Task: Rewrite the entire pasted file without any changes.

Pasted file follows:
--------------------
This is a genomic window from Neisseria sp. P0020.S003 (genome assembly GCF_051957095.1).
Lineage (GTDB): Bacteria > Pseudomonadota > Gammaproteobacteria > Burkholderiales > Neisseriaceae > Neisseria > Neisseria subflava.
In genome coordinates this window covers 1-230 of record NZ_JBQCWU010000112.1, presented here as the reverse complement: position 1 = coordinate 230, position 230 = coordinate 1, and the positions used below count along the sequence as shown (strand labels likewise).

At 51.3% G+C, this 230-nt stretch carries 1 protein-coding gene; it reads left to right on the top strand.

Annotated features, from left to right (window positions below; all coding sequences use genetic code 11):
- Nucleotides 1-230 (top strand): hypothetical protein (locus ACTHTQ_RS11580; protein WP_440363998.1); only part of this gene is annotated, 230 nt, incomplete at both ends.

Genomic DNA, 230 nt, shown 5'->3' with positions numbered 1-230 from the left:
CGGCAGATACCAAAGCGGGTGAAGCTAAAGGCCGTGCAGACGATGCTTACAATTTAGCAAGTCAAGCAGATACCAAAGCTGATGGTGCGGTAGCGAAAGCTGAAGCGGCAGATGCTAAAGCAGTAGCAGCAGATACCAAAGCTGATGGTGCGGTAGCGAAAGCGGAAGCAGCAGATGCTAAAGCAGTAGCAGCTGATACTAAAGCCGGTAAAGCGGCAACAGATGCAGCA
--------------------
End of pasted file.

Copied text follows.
This is a genomic window from Neisseria sp. P0020.S003 (genome assembly GCF_051957095.1).
Lineage (GTDB): Bacteria > Pseudomonadota > Gammaproteobacteria > Burkholderiales > Neisseriaceae > Neisseria > Neisseria subflava.
In genome coordinates this window covers 1-230 of record NZ_JBQCWU010000112.1, presented here as the reverse complement: position 1 = coordinate 230, position 230 = coordinate 1, and the positions used below count along the sequence as shown (strand labels likewise).

At 51.3% G+C, this 230-nt stretch carries 1 protein-coding gene; it reads left to right on the top strand.

Annotated features, from left to right (window positions below; all coding sequences use genetic code 11):
- Nucleotides 1-230 (top strand): hypothetical protein (locus ACTHTQ_RS11580; protein WP_440363998.1); only part of this gene is annotated, 230 nt, incomplete at both ends.

Genomic DNA, 230 nt, shown 5'->3' with positions numbered 1-230 from the left:
CGGCAGATACCAAAGCGGGTGAAGCTAAAGGCCGTGCAGACGATGCTTACAATTTAGCAAGTCAAGCAGATACCAAAGCTGATGGTGCGGTAGCGAAAGCTGAAGCGGCAGATGCTAAAGCAGTAGCAGCAGATACCAAAGCTGATGGTGCGGTAGCGAAAGCGGAAGCAGCAGATGCTAAAGCAGTAGCAGCTGATACTAAAGCCGGTAAAGCGGCAACAGATGCAGCA